After attending Jack Rose’s memorial show at Brooklyn’s Issue Project Room, it dawned on me just how widespread his influence was. While many of his peers are evolving the tradition of the Takoma-esque guitar style, Rose was really beginning to spearhead the movement and take it to the next level by incorporating early bluegrass, droning psychedelia, pre-war blues, and virtuosic ragas. His track-record is a rather logical progression from the minimalist droning of Pelt to his intensely complex, fluid finger-picking style of recent years, but the one thing that tied all these threads together was his respect for the wood that lay beneath his arm. He kept things simple, and people related to that. Because his recordings spoke so simply to his audience, Rose could open for Sonic Youth or Peter Walker and it would be the same experience. His final opus, Luck in the Valley, expands on his previous palette and culminates the sounds that have been gracefully flowing from his fingers for the past decade as a solo artist.
A number of the tracks are covers, a testament to Rose’s respect for his peers both alive and passed. He had a way of picking covers; whether it was his offshoot album with the legendary South Virginian Black Twig Pickers or his Dr. Ragtime recordings, everything he touched was full of sincerity. The first cover here is “Saint Louis Blues” (the W.C. Handy ragtime standard), a song that’s been heard worldwide by the likes of Louis Armstrong, Stevie Wonder, and The Flamin’ Groovies. The track speaks across generations, something Rose himself did a hell of a job achieving, and he does so admirably here too. He also takes on Blind Blake’s “West Coast Blues,” a song written by a man who very few knew anything about. Perhaps the greatest honor to a traditional tune is to add it to your repertoire and pass it on, and Rose kept this tradition alive with style.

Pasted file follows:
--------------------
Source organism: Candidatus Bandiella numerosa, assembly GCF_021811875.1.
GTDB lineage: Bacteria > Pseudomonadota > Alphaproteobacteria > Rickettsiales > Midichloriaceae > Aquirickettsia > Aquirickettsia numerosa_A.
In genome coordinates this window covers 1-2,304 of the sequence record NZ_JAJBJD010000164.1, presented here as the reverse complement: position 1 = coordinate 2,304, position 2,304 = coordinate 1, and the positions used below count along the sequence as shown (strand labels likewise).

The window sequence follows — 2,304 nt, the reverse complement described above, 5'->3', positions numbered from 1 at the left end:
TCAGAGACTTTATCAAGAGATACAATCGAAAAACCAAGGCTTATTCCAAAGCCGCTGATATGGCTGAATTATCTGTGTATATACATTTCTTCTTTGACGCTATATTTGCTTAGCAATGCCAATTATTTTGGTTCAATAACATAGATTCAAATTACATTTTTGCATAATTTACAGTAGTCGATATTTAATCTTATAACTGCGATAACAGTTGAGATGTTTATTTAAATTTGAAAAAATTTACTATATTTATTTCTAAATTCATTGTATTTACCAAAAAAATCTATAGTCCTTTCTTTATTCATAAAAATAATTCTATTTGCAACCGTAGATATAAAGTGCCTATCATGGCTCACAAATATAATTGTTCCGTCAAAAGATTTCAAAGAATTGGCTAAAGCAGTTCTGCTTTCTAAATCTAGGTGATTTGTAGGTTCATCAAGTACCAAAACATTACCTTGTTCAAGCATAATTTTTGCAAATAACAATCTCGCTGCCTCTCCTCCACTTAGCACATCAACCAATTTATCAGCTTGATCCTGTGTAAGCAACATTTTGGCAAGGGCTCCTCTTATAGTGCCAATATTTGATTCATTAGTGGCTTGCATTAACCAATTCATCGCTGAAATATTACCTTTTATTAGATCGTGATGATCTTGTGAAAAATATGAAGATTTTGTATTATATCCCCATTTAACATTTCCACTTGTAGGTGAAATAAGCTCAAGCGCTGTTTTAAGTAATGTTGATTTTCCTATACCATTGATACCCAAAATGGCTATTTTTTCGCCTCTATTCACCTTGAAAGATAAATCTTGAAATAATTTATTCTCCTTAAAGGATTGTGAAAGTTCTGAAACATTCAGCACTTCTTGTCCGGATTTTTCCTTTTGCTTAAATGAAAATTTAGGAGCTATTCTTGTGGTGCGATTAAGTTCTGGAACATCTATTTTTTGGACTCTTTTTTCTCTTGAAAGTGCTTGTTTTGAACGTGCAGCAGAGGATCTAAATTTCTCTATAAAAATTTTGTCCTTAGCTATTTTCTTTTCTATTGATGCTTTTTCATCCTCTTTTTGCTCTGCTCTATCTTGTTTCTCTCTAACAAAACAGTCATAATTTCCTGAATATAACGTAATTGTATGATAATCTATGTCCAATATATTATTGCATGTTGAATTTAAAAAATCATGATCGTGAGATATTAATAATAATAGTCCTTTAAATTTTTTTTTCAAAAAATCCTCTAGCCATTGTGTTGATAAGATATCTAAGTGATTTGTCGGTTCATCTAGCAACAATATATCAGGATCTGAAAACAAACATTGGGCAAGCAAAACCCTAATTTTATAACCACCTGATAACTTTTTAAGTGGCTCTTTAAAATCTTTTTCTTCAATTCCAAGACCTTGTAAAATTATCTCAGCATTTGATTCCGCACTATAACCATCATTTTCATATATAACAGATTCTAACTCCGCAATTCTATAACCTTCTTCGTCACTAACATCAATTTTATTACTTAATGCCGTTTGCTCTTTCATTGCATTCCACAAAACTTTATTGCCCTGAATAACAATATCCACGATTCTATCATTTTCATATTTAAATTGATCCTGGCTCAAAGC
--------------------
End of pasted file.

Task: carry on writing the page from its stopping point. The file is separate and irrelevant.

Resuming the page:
The original arrangements on Luck in the Valley are nothing to shy away from either. The album opener, “Blues for Percy Danforth,” is in honor of the percussive, bone-playing technique master, creating a Pelt-like drone-wash of mouth harp and slide guitar, with the quiet sound of Rose shifting in his seat. He settles into a consistent run with the Appalachia-stomper “Lick Mountain Ramble” and then knocks the ragtime blues out of the park with “When the Tailgate Drops, The Bullshit Stops,” a track he regularly performed with Harmonica Dan, Nathan Bowles, and The Black Twig Pickers. “Moon in the Gutter” is arguably the album’s peak, a beautiful Fahey-style burner that contains a guitar/banjo duo that is musically simplistic, but emotionally complex due to its trance-inducing nature.
From firsthand accounts by his friends and peers, it’s clear that Rose had an awe-inspiring presence. Whether he was sitting hunched behind his 12- and 6-string beauties, cooking and drinking with his loved ones, or spreading the word about his current favorite record off the shelf, he did it all with passion. Luck in the Valley is the last of his contributions, but his presence will be felt through his recordings in the years ahead. He will be missed.